PPE at Hertford College
Is Oxford Elitist?
Of course Oxford is academically elitist, because we try to select the applicants with the best academic potential. Our courses demand very hard work and intellectual ability, with more intensive tutorial teaching than any other university. So we do our utmost to select carefully the students who are most likely to be able to cope with this, and most stand to benefit from it.
But we are not socially elitist!
|Will Hartshorn can be seen on this site, enjoying Oxford student life with friends (including the posh dressing up). But he's from a Black Country comprehensive, not Eton ...|
From a Midlands Comprehensive To Hertford College
"I went to a comprehensive school and was the first pupil in about 6 years to have got into Oxford. So I didn't know what to expect and was slightly worried that I might be entering another world in which I did not belong.
"As our car pulled up to Hertford College for my first term there I was half excited and half nervous that I had made the wrong choice about which university to go to. Soon I realised I had definitely made the right choice and have never looked back. I realised that not everybody had a rich daddy, spoke the Queen's English and went round in top hats and tails. In fact I was even a bit upset that I wouldn't get to carry out my self-appointed mission of defending 'the rest of Britain' against the prejudices of the upper middle classes! At Hertford most of the students are from state schools, though there are plenty from independent schools too. And even the first year PPEists in my year have a wide variety of accents, coming from Manchester and Wolverhampton to Wiltshire, and from Sweden to Australia. So we're a big social mix, but we all find it fun to dress up in dinner suits!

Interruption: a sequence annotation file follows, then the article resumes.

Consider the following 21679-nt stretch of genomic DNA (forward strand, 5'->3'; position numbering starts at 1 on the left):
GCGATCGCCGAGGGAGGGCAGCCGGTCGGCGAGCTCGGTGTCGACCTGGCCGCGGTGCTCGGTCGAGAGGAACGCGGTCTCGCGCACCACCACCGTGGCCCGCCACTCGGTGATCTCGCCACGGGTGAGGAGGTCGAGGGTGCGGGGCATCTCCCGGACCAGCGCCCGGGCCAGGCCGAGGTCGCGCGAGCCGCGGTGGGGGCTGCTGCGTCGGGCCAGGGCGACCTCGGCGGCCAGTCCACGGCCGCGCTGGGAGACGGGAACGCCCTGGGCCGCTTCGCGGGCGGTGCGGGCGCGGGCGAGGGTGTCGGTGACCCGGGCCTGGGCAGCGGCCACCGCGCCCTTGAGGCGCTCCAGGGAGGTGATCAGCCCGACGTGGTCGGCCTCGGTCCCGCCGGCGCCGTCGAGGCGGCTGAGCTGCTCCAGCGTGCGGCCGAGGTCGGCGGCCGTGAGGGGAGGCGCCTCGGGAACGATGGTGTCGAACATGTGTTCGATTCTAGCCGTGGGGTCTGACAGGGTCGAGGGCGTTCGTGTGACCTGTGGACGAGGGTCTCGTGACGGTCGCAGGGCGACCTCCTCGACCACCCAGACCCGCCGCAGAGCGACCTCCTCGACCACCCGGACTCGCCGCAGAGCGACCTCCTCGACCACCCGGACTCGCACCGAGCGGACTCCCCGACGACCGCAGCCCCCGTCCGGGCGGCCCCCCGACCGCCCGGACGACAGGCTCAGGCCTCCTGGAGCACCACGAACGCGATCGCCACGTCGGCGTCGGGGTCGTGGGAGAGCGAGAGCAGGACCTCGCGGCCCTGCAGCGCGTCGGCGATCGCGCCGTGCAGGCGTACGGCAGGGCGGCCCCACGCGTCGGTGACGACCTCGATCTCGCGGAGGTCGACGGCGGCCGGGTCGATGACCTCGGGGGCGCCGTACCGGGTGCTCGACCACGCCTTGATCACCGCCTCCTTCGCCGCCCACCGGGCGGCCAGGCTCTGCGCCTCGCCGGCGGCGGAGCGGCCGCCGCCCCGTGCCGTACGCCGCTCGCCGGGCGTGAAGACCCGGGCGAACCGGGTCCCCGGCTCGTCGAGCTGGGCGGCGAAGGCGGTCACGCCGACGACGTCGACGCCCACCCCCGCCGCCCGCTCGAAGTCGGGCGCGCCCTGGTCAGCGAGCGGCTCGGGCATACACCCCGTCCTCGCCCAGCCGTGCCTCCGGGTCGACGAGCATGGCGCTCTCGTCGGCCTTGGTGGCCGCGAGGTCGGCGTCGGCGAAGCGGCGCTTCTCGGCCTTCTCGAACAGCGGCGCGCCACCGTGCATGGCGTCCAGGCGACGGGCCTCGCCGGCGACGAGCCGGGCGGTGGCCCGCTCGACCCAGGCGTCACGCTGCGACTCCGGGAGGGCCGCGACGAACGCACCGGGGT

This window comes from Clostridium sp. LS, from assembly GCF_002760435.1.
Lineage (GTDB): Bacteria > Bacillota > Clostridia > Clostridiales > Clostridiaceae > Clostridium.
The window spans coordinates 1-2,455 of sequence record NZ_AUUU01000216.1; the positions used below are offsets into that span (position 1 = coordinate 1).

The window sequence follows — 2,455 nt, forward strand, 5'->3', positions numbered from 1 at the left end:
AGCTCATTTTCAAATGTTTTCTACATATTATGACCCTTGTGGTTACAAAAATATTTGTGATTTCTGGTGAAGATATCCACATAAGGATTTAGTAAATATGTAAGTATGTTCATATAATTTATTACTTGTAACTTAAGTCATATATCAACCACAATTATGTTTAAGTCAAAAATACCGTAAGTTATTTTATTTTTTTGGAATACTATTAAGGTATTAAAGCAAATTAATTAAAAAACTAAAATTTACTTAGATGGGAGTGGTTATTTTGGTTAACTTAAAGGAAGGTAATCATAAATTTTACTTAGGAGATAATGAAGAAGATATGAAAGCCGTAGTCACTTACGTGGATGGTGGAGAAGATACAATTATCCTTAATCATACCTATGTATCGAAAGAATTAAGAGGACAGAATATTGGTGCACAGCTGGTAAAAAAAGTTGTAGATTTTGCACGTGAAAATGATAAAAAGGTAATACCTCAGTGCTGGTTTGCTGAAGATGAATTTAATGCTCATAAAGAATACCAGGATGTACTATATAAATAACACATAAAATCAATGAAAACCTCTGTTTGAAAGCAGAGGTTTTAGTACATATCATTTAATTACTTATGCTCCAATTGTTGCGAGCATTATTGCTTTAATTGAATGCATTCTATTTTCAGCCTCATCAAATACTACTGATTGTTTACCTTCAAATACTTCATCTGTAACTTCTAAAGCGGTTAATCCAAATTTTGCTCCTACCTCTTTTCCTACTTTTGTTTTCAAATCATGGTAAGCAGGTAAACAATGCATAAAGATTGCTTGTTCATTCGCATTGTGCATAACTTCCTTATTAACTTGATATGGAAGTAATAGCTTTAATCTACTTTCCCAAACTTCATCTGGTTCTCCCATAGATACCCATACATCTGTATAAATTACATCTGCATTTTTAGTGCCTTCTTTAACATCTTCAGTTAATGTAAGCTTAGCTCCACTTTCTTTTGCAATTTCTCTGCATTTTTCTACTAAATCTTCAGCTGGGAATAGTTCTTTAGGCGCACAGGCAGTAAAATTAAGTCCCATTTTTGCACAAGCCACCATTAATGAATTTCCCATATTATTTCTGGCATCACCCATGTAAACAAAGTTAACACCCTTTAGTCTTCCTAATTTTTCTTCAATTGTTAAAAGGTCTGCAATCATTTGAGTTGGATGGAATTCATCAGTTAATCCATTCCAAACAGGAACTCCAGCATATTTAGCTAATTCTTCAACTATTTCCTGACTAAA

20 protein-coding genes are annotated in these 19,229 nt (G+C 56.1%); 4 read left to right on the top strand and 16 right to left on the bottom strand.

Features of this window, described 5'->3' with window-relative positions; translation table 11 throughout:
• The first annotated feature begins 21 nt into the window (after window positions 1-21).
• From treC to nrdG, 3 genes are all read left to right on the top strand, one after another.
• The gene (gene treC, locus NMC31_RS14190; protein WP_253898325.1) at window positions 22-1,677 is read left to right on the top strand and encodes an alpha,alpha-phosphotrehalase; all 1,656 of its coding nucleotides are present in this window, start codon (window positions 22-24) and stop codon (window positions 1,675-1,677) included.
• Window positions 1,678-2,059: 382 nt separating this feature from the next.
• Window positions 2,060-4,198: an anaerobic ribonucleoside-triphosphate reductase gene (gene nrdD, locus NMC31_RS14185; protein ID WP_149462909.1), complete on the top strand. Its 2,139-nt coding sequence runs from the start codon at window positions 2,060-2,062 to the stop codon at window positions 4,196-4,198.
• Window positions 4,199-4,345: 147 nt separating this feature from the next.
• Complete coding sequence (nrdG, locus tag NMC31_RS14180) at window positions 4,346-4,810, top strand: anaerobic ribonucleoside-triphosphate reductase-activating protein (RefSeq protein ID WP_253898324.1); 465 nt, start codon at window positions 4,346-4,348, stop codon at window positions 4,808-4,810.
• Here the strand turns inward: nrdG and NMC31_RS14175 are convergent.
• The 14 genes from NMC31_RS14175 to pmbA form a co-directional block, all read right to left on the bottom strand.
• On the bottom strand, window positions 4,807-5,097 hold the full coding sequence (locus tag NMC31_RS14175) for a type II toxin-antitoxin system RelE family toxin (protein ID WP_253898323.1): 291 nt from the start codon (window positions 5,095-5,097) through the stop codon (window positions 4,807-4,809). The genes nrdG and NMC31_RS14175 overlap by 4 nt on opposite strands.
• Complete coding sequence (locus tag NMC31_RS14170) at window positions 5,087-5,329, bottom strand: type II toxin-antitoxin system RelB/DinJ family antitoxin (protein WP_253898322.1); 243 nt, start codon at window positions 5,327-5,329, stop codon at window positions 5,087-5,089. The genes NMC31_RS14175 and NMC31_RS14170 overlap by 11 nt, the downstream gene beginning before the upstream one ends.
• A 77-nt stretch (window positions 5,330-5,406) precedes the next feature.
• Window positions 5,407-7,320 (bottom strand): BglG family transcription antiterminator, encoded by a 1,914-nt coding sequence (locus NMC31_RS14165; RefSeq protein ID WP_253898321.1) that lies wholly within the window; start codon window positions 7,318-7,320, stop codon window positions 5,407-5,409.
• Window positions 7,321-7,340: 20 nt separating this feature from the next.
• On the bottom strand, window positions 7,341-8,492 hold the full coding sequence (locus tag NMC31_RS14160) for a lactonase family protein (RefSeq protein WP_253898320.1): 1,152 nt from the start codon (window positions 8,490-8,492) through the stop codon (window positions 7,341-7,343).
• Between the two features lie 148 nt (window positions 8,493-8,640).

"Oxford is a friendly place, particularly Hertford College, and I was made to feel very welcome from the start. Oxford has so many activities to offer that you don't have enough time to do them all: debating, sport, music, journalism, drama, etc. The social life is another surprise if you share the prejudices I had when applying. I expected to be entering a university in which no one went out and everybody sat in their rooms reading all night, feeling envious of my friends at other universities having the time of their lives. Although there is work to be done, Oxford is by no means a place with no nightlife – there is always a good crowd up for a night out or night in.
"I find the Oxford tutorial system amazing. Having two hours a week of just yourself and one or two others with an expert in their subject, sometimes the writer of the book you have read for the tutorial, is really helpful and interesting.
"I would recommend people coming to Oxford and visiting a few of the colleges (especially Hertford) to see which ones you like the most and then applying to the University. If you apply and don't get made an offer then you are no worse off than before you applied. But if you are fortunate enough to get made an offer, I hope you enjoy Oxford as much as I am."
A few weeks after writing the above, Will scored a Distinction in Prelims (along with two other Hertford PPEists). Students who come to Oxford from comprehensive schools tend to score better than average, so clearly more should be applying!
The following term, Will was elected President of the JCR (Junior Common Room), representing all the undergraduates in the College for the subsequent year.